This image is an echo of a photograph I took almost seventeen years ago in Boston. I was still in high school, shooting black and white film, and I photographed an image of a statue – a weeping Native American woman, a memorial for the Trail of Tears. In the image a white, long tear can be seen dripping down the statue’s face – pigeon excrement, yes, but it photographed quite well. In today’s image, if you look close to this Sedona statue’s face, the rain is running down her face in a similar – albeit much more subtle – fashion.
Like yesterday’s photograph, this one was taken on vacation in Sedona. I was in the company of a lovely woman, swirling rain-clouds, and the unique red rocks of the region. Hiking in the rain, watching the clouds smother the red rock peaks, and the smell of the Arizona desert – a perfect start to the new year.
“Crying is all right in its way while it lasts. But you have to stop sooner or later, and then you still have to decide what to do.”
It was entertaining to learn that this statue of Paul Bunyan has a Yelp! review, which is about as nonsensical as the statue itself. I never looked into why or how this fifteen foot fiberglass statue arrived at the intersection of Glenn & Stone, but I definitely had to photograph it – this time with my Fujica Half vintage camera, on vintage film stock from the 1960s, on vintage photo paper from the 1960s. The film and photo paper was fogged from age, but I rather enjoyed the distressed look of the final print. Not a lot of trees for a lumberjack in Tucson, but he’s definitely become a landmark.
In the warehouse district south of Downtown Tucson, beyond the night clubs & restaurants, Armory Park & El Barrio Viejo, one might happen upon this peculiar sight. It appears to be a life-size – perhaps larger than life-size – sculpture of a velociraptor, sitting comfortably on the corner of Euclid & East 25th Street. It keeps constant watch over the parking lot of Smith Pipe & Steel, an industrial warehouse of some kind.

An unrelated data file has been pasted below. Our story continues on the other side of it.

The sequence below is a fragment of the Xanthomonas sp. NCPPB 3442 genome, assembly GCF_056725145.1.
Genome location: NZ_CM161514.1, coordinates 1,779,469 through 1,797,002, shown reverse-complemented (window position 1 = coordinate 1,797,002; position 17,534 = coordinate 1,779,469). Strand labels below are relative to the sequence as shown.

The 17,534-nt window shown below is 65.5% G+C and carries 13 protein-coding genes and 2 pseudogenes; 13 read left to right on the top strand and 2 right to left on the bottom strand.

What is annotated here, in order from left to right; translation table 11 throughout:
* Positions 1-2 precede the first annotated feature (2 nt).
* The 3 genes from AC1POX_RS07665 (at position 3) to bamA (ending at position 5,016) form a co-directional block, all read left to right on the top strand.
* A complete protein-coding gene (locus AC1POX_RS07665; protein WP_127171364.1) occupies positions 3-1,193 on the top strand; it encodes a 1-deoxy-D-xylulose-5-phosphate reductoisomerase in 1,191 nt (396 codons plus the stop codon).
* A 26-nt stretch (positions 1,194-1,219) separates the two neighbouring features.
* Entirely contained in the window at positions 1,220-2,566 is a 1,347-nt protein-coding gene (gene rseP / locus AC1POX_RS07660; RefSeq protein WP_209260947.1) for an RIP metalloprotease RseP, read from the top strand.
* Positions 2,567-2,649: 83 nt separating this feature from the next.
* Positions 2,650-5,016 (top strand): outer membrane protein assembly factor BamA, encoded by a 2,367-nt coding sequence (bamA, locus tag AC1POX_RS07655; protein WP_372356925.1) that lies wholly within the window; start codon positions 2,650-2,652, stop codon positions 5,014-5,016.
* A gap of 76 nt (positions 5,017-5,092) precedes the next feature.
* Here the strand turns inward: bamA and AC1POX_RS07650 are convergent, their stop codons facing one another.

Sometimes a photograph speaks for itself, and I believe this would be one of those times.
Head down to Tucson’s South Park (no joke) neighborhood. According to a GoogleMaps search, this interestingly out-of-place character was still there in 2013. Chances are, it’s still there, like so many rotting beer cans in the desert.
Monday saw the start of Film February – only film photographs for this month during the 2016 ‘Photo A Day’ project. I began with an image taken using one of my favorite vintage cameras from the 1960’s. I realized that my explanation about how the Fujica Half works might not be entirely coherent to those of you who aren’t as absurdly gear-headed as I am.
Today’s image is intended to illustrate a little more clearly what the Fujica Half accomplishes. Instead of one horizontal picture, like what you would get using a regular old 35mm film camera, the Fujica half makes a series of small vertical exposures – two exposures fit in the same space that one standard 35mm picture would go. It takes some getting used to; when you look through the viewfinder, the image plane is vertical. I can’t think of any other camera out there that operates like this.
These two images were taken a few years ago. I used to carry the Fujica Half everywhere I went because it was such a compact camera. In my free time, I would go on bike rides all over Tucson, looking for interesting things to photograph. If memory serves correctly, the palm tree is from the center median along Swan Road, just north of the Rillito River wash. The statue on the right is from Evergreen Cemetery, located near Oracle Road & Miracle Mile.